Okayso project Goes to Town wins Best Marketing Campaign at the Museum and Heritage Awards!
In 2013, my company Okayso helped create a marketing campaign for the Oxford University Museum of Natural History called Goes to Town. In 2015, that campaign has won the Museum and Heritage “Best Marketing Campaign” award. This is the story of how it all came about, and how we approached the campaign.
A little background
When your roof leaks, it needs to be fixed, especially if you have a hall of priceless exhibits beneath. The Oxford University Museum of Natural History (OUMNH) had just this problem, and needed to shut for a whole year while vital repairs and other renovation work was carried out. All the exhibits on the floor of the museum had to be moved and covered in bubble-wrap to avoid damage.
All of which presented a problem. If you shut a museum, it has no visitors, and you’re very much out of the public eye. So the comms team at the museum came up with an ingenious plan; take some of those exhibits and send them out into the community for the year as something of an outreach plan, engaging the community with the museum even while closed.
The museum had the name “Goes To Town” (GTT), along with a plan to develop a “trail” around Oxford town centre to find all the exhibits. Okayso was asked to look at identity work, the website, printed materials and some short films to bring the campaign to life.
Finding the right tone for the campaign was an early challenge. The temptation to do something very “museum-y” was pretty strong. Semi-serious, with classic typography, and lots of shots of exhibits being prepared.
Then we saw the plan. A penguin in the fishmonger. Edible insects in the coffee shop. A snowy owl in the church. Alice’s animals in the library. Just the choices here made for a very different approach. It was playful, joyous and experimental, and we decided to approach the work in the same way.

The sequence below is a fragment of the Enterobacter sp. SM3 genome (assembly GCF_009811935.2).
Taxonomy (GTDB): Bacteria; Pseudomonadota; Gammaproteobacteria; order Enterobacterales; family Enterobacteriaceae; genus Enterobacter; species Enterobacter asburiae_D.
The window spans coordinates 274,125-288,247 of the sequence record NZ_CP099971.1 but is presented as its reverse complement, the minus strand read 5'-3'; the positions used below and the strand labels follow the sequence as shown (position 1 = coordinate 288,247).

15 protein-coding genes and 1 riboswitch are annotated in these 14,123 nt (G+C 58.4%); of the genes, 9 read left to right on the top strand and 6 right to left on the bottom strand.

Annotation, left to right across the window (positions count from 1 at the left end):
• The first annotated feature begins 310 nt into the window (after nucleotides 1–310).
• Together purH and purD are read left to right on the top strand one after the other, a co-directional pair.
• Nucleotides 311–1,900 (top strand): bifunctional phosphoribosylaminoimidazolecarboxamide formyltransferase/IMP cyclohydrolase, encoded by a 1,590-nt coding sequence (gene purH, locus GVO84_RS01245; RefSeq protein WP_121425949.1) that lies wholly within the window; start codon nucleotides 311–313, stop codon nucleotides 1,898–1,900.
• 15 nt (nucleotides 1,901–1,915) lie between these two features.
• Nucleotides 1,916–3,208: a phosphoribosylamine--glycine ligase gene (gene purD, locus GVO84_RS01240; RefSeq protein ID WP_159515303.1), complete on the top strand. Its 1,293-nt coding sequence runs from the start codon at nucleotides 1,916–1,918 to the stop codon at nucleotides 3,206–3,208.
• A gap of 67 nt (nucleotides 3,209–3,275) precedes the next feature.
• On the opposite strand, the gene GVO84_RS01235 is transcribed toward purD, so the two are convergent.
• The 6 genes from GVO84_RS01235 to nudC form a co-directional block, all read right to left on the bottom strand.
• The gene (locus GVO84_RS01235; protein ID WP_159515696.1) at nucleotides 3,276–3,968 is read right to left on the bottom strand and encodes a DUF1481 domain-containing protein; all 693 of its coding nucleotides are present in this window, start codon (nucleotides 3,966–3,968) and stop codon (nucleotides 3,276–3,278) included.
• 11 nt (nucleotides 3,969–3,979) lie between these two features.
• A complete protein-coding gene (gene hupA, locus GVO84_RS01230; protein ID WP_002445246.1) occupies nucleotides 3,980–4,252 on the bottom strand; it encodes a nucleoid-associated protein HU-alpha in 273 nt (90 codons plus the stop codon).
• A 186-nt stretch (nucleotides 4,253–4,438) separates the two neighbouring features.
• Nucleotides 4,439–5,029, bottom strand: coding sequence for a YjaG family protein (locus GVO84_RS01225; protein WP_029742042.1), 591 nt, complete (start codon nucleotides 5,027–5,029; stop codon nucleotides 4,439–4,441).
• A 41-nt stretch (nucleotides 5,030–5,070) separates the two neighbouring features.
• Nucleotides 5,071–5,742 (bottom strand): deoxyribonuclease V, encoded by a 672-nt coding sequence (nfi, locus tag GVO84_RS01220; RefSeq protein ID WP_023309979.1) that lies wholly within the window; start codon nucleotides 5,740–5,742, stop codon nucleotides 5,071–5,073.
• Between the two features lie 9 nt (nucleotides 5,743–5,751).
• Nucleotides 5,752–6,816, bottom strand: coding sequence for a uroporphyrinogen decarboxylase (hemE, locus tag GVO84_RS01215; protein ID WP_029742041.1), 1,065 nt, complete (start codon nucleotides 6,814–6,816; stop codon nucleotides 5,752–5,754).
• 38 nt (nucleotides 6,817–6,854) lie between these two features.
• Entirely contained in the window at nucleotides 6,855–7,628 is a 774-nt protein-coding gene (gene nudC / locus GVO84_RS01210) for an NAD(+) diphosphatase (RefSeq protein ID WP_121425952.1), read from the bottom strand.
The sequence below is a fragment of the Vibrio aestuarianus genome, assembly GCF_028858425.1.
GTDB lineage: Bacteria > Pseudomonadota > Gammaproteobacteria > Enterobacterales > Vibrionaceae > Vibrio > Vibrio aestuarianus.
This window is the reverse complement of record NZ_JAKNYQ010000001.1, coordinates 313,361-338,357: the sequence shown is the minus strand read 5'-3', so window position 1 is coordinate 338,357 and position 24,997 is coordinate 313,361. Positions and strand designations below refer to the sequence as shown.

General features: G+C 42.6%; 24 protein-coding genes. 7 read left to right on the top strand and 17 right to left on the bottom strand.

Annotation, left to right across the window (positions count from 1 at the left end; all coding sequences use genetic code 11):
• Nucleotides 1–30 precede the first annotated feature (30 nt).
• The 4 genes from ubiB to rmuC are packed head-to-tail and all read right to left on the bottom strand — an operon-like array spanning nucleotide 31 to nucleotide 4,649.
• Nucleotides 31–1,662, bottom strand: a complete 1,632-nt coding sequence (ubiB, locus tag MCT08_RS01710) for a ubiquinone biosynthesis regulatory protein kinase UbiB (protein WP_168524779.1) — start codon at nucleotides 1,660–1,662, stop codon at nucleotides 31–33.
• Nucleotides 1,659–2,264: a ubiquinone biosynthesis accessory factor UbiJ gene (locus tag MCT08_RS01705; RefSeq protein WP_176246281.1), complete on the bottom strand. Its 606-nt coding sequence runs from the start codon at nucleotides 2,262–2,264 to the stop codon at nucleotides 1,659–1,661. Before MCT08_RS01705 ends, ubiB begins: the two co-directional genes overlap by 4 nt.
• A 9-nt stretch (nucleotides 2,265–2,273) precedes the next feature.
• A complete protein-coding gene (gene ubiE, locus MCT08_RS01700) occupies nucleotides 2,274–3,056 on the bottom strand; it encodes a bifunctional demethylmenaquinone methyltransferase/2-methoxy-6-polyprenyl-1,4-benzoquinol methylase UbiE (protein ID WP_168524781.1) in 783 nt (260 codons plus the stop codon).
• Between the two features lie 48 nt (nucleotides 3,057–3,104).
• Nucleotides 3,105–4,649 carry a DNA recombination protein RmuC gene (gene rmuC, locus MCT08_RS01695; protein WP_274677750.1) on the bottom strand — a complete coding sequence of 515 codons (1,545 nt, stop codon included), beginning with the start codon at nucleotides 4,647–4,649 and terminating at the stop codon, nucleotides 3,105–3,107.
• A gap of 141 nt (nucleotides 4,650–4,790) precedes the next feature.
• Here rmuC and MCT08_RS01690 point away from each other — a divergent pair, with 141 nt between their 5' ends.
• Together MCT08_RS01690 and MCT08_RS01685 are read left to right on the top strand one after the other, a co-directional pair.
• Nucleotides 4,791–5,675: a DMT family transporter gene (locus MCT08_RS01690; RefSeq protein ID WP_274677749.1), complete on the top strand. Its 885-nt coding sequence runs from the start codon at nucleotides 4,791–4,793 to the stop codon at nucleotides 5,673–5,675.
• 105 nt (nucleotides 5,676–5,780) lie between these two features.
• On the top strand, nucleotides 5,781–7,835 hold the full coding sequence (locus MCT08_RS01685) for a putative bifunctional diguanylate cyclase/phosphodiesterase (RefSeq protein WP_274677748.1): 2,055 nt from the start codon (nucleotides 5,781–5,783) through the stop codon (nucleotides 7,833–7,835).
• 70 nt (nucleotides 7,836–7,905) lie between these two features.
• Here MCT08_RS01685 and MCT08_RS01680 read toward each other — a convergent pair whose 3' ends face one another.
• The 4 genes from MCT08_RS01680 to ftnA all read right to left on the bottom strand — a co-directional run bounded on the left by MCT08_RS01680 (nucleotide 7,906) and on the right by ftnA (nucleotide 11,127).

Working with designer Charlie Piggins from Mode of Thought, we embarked on a series of ideas for visually representing the concept. We played with passports, with suitcases and claws. In the end though, a scribble on a piece of paper yielded the final concept.
The crate creates a narrative. It spoke of moving, but without the anthropomorphic issues of the suitcase and passport. It also had a wonderfully Indiana Jones quality about it, but even within this idea, there’s a multitude of tones to be had. Do you go slightly horror movie or really playful? Above all though: what should be in the crate?
After tinkering with revealing the beast within, we settled on just a simple solution. An illustrated crate, with a single eye, hinting at breakout. It was playful, with just a hint of menace, but without being overtly scary. This would be our central anchor element.
But for the crate to work, we need a label, almost as an instruction to the mythical packers. In the end we settled on the idea of a stamp, making the crate a real shipping container. This stamp also doubled as the logo mark for the entire project. Finally, we let the crate’s shadow be that of the exhibit itself.
From there we worked with OUMNH’s brand guidelines to link the GTT identity with that of the museum. Deadlines were too tight for us to do every poster and flyer, so we created a wide set of design templates that the museum could update themselves in InDesign and print on demand as and when required. Because of the multiple locations of the exhibits, we had templates for signage and posters from A5-A0 in size.
The trailer films
We shot two trailer films for the project. The first was a fairly straight “locations” trailer, teasing the places in Oxford that might see an exhibit. The second though really played to the crate narrative, imagining the packing up of a slightly rowdy exhibit in the rarely-seen bowels of the museum.